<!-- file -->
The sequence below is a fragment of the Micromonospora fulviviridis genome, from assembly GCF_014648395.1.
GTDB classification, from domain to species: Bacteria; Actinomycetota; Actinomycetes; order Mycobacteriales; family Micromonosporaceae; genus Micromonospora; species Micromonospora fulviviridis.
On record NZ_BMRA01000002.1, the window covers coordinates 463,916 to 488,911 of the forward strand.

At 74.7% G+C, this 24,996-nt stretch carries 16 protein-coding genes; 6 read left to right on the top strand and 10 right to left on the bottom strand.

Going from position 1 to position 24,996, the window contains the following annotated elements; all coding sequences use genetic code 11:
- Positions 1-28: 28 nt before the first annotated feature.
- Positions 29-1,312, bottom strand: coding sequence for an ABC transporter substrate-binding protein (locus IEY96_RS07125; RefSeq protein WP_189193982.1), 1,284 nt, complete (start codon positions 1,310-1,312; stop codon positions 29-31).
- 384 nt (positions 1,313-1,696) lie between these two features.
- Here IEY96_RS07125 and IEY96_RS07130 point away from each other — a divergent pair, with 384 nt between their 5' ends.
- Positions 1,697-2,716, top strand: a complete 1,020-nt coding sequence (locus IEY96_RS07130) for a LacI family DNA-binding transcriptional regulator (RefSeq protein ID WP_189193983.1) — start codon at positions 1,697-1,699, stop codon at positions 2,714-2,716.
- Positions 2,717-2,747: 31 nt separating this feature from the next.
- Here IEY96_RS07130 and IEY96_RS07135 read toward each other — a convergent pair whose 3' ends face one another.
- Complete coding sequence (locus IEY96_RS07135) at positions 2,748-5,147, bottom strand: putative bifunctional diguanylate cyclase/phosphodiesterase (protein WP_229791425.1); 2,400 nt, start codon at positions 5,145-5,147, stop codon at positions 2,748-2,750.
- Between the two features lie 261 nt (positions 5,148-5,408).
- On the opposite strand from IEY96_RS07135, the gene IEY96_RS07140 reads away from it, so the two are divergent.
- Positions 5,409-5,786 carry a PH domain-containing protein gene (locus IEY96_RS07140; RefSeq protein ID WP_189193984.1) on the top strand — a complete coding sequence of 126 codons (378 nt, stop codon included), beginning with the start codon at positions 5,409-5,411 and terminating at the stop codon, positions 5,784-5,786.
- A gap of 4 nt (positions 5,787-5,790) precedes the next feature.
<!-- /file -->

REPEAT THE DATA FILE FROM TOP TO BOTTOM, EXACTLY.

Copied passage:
The sequence below is a fragment of the Micromonospora fulviviridis genome, from assembly GCF_014648395.1.
GTDB classification, from domain to species: Bacteria; Actinomycetota; Actinomycetes; order Mycobacteriales; family Micromonosporaceae; genus Micromonospora; species Micromonospora fulviviridis.
On record NZ_BMRA01000002.1, the window covers coordinates 463,916 to 488,911 of the forward strand.

At 74.7% G+C, this 24,996-nt stretch carries 16 protein-coding genes; 6 read left to right on the top strand and 10 right to left on the bottom strand.

Going from position 1 to position 24,996, the window contains the following annotated elements; all coding sequences use genetic code 11:
- Positions 1-28: 28 nt before the first annotated feature.
- Positions 29-1,312, bottom strand: coding sequence for an ABC transporter substrate-binding protein (locus IEY96_RS07125; RefSeq protein WP_189193982.1), 1,284 nt, complete (start codon positions 1,310-1,312; stop codon positions 29-31).
- 384 nt (positions 1,313-1,696) lie between these two features.
- Here IEY96_RS07125 and IEY96_RS07130 point away from each other — a divergent pair, with 384 nt between their 5' ends.
- Positions 1,697-2,716, top strand: a complete 1,020-nt coding sequence (locus IEY96_RS07130) for a LacI family DNA-binding transcriptional regulator (RefSeq protein ID WP_189193983.1) — start codon at positions 1,697-1,699, stop codon at positions 2,714-2,716.
- Positions 2,717-2,747: 31 nt separating this feature from the next.
- Here IEY96_RS07130 and IEY96_RS07135 read toward each other — a convergent pair whose 3' ends face one another.
- Complete coding sequence (locus IEY96_RS07135) at positions 2,748-5,147, bottom strand: putative bifunctional diguanylate cyclase/phosphodiesterase (protein WP_229791425.1); 2,400 nt, start codon at positions 5,145-5,147, stop codon at positions 2,748-2,750.
- Between the two features lie 261 nt (positions 5,148-5,408).
- On the opposite strand from IEY96_RS07135, the gene IEY96_RS07140 reads away from it, so the two are divergent.
- Positions 5,409-5,786 carry a PH domain-containing protein gene (locus IEY96_RS07140; RefSeq protein ID WP_189193984.1) on the top strand — a complete coding sequence of 126 codons (378 nt, stop codon included), beginning with the start codon at positions 5,409-5,411 and terminating at the stop codon, positions 5,784-5,786.
- A gap of 4 nt (positions 5,787-5,790) precedes the next feature.